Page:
CAs in spacecraft crews have been analyzed since the 1960s to investigate genotoxic effects of space radiation and to estimate the received doses [107]. The frequency of total CAs seemed to be higher at postflight than at preflight, notably after flights longer than 180 days [107, 108]. However, the diversity of radiation history and personal susceptibility makes it difficult for epidemiological studies to estimate the risk of space radiation exposure. In addition, our knowledge of the effects of HZE particles involved in space radiation on induction of CAs is limited when compared with our understanding of low-LET IR. Studies using FISH painting revealed that HZE particles frequently induce highly complex chromosomal rearrangements when compared with the effect of low-LET IR [109]. Induction of mitotic CAs by HZE particles is complicated by their serious effects on cell cycle progression [110]. We recently compared induction of CAs and MN in C57BL/6J Jms mice at 1 and 2 months after exposure to several doses of X-rays (low-LET IR) or Fe-ions (HZE). FISH analysis of CAs in splenocytes showed that Fe particles are less effective at inducing translocations than X-rays when compared at the same physical dose. DNA DSBs induced by Fe-ions are probably not rejoined and mostly cause cell cycle arrest or cell death rather than result in induction of stable CAs [111]. Conversely, Fe-ions are more effective at inducing MN in bone marrow erythrocytes than X-rays, whereas the relative effectiveness of Fe-ions to X-rays was higher at a low dose (0.5 Gy) than that at a high dose (3.0 Gy) [112].

4.4. Genome Instability

Genomic instability refers to the accumulation of multiple changes within the genome of a cellular lineage to convert a stable genome to an unstable genome. Genomic instability is characterized by varied end points, for example, CAs, amplification of genetic material, micronucleus formation, and gene mutation.

Genomic instability can be induced by a high frequency of DNA damage [113] as DNA damages can cause inaccurate translesion synthesis past the damages or errors in repair, leading to mutation. IR can cause immediate effects such as mutation or cell death, observed within hours or a few days after irradiation. IR also induces delayed effects many cell generations after irradiation.

Genomic instability (delayed effect) caused by IR was first demonstrated by Kadhim et al. after alpha particle irradiation and indicated that many of the clonally derived cells that exhibited the unstable phenotype were not likely to have been traversed by an alpha particle [114]. IR is capable of inducing genome instability in mammalian cells, manifesting as delayed HR in vitro and in vivo [115, 116], which is detected in the progeny of an irradiated cell multiple generations after initial exposure. Genome instability is the driving force responsible for radio carcinogenesis, which can initiate cancer and augment progression [117119].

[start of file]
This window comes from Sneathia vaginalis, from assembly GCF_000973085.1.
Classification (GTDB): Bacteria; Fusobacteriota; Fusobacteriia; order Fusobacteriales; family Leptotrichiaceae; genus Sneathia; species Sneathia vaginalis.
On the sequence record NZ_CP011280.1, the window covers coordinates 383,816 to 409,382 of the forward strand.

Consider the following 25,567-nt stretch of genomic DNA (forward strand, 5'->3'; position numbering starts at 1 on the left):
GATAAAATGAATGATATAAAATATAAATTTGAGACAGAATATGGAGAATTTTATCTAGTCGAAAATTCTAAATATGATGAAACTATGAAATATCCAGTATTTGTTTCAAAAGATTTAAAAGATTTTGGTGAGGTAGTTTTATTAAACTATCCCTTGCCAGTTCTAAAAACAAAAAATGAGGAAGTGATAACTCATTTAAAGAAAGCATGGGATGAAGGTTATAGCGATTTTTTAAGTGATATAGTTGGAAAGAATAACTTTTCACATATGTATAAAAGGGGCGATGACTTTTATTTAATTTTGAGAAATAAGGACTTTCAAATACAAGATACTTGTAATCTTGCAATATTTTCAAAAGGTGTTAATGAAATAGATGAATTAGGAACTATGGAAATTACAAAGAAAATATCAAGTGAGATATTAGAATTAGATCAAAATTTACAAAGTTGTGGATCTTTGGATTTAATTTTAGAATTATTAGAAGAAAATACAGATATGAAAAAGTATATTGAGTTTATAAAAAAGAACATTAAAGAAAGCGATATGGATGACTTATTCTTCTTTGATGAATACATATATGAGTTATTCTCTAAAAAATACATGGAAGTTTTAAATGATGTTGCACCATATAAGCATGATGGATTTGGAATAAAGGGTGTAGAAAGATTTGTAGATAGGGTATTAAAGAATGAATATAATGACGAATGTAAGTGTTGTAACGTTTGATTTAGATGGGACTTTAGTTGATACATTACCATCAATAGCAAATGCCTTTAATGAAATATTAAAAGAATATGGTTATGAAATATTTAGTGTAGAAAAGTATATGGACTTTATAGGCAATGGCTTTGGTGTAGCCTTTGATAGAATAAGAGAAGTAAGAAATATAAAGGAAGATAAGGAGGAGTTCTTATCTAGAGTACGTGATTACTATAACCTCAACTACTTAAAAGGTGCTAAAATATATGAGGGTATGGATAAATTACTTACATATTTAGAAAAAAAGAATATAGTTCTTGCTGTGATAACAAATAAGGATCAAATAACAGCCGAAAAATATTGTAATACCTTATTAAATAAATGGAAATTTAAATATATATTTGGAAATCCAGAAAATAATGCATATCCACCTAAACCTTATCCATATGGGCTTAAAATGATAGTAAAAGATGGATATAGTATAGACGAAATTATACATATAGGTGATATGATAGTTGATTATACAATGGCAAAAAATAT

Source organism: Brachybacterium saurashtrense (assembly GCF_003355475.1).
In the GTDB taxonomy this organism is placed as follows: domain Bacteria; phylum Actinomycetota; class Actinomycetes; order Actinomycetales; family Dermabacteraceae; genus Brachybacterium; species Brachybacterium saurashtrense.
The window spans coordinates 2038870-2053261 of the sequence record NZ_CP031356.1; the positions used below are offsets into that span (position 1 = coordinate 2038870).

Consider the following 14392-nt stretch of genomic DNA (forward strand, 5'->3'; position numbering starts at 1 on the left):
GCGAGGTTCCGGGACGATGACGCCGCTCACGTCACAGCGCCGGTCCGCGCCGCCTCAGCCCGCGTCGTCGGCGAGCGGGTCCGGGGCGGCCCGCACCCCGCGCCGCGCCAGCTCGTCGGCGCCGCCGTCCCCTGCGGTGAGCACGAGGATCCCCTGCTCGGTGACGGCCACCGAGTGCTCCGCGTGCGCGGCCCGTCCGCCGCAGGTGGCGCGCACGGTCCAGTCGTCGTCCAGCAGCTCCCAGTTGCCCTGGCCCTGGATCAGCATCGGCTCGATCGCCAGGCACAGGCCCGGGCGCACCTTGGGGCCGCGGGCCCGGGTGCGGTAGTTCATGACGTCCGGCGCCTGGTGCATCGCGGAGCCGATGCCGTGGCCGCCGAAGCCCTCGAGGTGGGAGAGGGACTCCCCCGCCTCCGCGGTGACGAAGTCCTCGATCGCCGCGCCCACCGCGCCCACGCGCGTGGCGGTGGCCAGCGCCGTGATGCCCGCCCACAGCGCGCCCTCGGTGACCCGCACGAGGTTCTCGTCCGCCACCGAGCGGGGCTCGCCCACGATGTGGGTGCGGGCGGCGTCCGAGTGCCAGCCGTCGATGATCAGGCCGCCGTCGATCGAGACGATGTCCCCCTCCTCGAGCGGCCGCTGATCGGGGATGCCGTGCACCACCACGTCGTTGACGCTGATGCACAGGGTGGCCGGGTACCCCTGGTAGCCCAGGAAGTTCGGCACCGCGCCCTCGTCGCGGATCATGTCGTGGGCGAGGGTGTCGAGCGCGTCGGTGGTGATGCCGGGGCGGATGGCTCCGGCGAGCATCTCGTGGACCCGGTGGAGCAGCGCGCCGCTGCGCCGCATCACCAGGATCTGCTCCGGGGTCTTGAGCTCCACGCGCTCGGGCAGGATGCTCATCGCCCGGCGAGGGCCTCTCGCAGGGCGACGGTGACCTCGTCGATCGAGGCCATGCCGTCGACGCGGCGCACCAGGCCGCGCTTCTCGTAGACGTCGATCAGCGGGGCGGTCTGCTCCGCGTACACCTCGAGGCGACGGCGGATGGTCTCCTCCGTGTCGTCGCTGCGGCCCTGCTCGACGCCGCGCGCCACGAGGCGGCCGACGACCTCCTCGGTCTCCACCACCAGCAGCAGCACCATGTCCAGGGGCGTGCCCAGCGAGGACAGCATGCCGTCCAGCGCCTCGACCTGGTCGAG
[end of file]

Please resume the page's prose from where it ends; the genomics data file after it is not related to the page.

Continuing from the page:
Cosmic radiation contains proton, various HZE particle beams, and electron beams. As the heavy ion has a higher biological effect than proton or γ-rays, it is very important to study the effects in vivo and in vitro. For astronauts on space missions or people traveling in space, it is important to evaluate the risk of exposure to cosmic radiation, such as carcinogenesis.

DNA DSBs are repaired by the NHEJ and HR pathways. The correct balance of NHEJ and HR is essential for preventing genomic instability [120, 121]. HR is essential for repair of DSBs; however, too much HR activity can be detrimental and increase “genomic instability because HR carries the risk of misalignments that cause insertions, deletions, and a loss of heterozygosity (LOH) [122, 123]. However, there has been no observation of such genomic instability in animal tissues. In recent years, a research group at Massachusetts Institute of Technology established a model mouse system (RaDR mice) that enables evaluation of genomic instability using the green fluorescence of the green fluorescence protein (GFP) as an indicator [124]. In the mouse genome, a direct repeat HR substrate is targeted to the ubiquitously expressed Rosa26 locus and HR between two truncated enhanced GFP (EGFP) expression cassettes can yield a fluorescent signal (Figure 1).

Before using the mouse model, we used an in vitro system (RKO cells), namely a GFP direct repeat homologous recombination system. We demonstrated that DHR increases several-fold in response to low-LET X-rays and high-LET C-ion radiation [116, 125].

Using the RaDR model mouse, we confirmed that the HR frequency is related to thymic lymphomas. When 5 weeks old, RaDR mice were irradiated with 1.8 Gy γ-rays per week for 4 weeks (total dose 7.2 Gy), and about half of the individuals developed thymic lymphoma by 150 days. Our results indicated that a significant increase in GFP-positive cells was observed in infiltrated lymphoma. Two months after the irradiation, the frequency of GFP-positive nucleated cells (HR frequency) increased in the thymus, bone marrow, and spleen. In contrast, when model mice were irradiated with 0.5 Gy Fe-ion beam, the HR frequency in bone marrow or spleen cells was observed to increase significantly. Additionally, we found that the HR frequency significantly decreased under a radioadaptive response- (RAR-) inducible condition when compared with that under a non-RAR-inducible condition [126].

4.5. Carcinogenesis

Carcinogenesis is a major concern for future space missions, especially space missions that will be for long durations [127129] because astronauts will be constantly exposed to IR from natural radiation sources. The radiation field in space contains electrons, protons, alpha particles, and heavier ions up to HZE-charged particles. In addition, inside spacecraft, various secondary radiations including neutrons are created by interactions between primary radiation and materials of the spacecraft.